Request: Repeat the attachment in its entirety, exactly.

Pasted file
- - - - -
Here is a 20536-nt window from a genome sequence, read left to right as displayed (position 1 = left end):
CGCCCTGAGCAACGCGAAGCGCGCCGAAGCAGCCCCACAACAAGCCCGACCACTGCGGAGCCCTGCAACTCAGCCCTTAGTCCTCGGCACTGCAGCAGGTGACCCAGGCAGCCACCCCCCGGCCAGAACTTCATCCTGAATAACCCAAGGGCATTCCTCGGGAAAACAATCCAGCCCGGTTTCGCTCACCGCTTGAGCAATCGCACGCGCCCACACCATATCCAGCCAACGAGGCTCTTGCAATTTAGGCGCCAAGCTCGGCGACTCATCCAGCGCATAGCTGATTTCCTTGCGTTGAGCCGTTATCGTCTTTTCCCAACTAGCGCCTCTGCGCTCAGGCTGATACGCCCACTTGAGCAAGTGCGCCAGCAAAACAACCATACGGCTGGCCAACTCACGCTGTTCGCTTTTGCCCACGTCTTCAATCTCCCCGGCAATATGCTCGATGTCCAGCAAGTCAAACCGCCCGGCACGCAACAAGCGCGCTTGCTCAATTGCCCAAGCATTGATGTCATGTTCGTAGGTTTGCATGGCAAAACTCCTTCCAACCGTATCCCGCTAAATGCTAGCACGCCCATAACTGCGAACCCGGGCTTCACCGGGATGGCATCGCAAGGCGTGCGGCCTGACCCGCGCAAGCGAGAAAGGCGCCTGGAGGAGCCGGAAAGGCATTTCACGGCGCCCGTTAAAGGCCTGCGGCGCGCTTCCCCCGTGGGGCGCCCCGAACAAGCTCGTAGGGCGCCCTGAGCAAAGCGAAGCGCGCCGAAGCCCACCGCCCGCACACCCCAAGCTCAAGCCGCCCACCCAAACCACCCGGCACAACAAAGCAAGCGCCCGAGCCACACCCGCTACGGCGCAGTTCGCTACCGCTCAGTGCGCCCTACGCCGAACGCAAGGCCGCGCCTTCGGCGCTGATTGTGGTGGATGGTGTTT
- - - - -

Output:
Here is a 20536-nt window from a genome sequence, read left to right as displayed (position 1 = left end):
CGCCCTGAGCAACGCGAAGCGCGCCGAAGCAGCCCCACAACAAGCCCGACCACTGCGGAGCCCTGCAACTCAGCCCTTAGTCCTCGGCACTGCAGCAGGTGACCCAGGCAGCCACCCCCCGGCCAGAACTTCATCCTGAATAACCCAAGGGCATTCCTCGGGAAAACAATCCAGCCCGGTTTCGCTCACCGCTTGAGCAATCGCACGCGCCCACACCATATCCAGCCAACGAGGCTCTTGCAATTTAGGCGCCAAGCTCGGCGACTCATCCAGCGCATAGCTGATTTCCTTGCGTTGAGCCGTTATCGTCTTTTCCCAACTAGCGCCTCTGCGCTCAGGCTGATACGCCCACTTGAGCAAGTGCGCCAGCAAAACAACCATACGGCTGGCCAACTCACGCTGTTCGCTTTTGCCCACGTCTTCAATCTCCCCGGCAATATGCTCGATGTCCAGCAAGTCAAACCGCCCGGCACGCAACAAGCGCGCTTGCTCAATTGCCCAAGCATTGATGTCATGTTCGTAGGTTTGCATGGCAAAACTCCTTCCAACCGTATCCCGCTAAATGCTAGCACGCCCATAACTGCGAACCCGGGCTTCACCGGGATGGCATCGCAAGGCGTGCGGCCTGACCCGCGCAAGCGAGAAAGGCGCCTGGAGGAGCCGGAAAGGCATTTCACGGCGCCCGTTAAAGGCCTGCGGCGCGCTTCCCCCGTGGGGCGCCCCGAACAAGCTCGTAGGGCGCCCTGAGCAAAGCGAAGCGCGCCGAAGCCCACCGCCCGCACACCCCAAGCTCAAGCCGCCCACCCAAACCACCCGGCACAACAAAGCAAGCGCCCGAGCCACACCCGCTACGGCGCAGTTCGCTACCGCTCAGTGCGCCCTACGCCGAACGCAAGGCCGCGCCTTCGGCGCTGATTGTGGTGGATGGTGTTT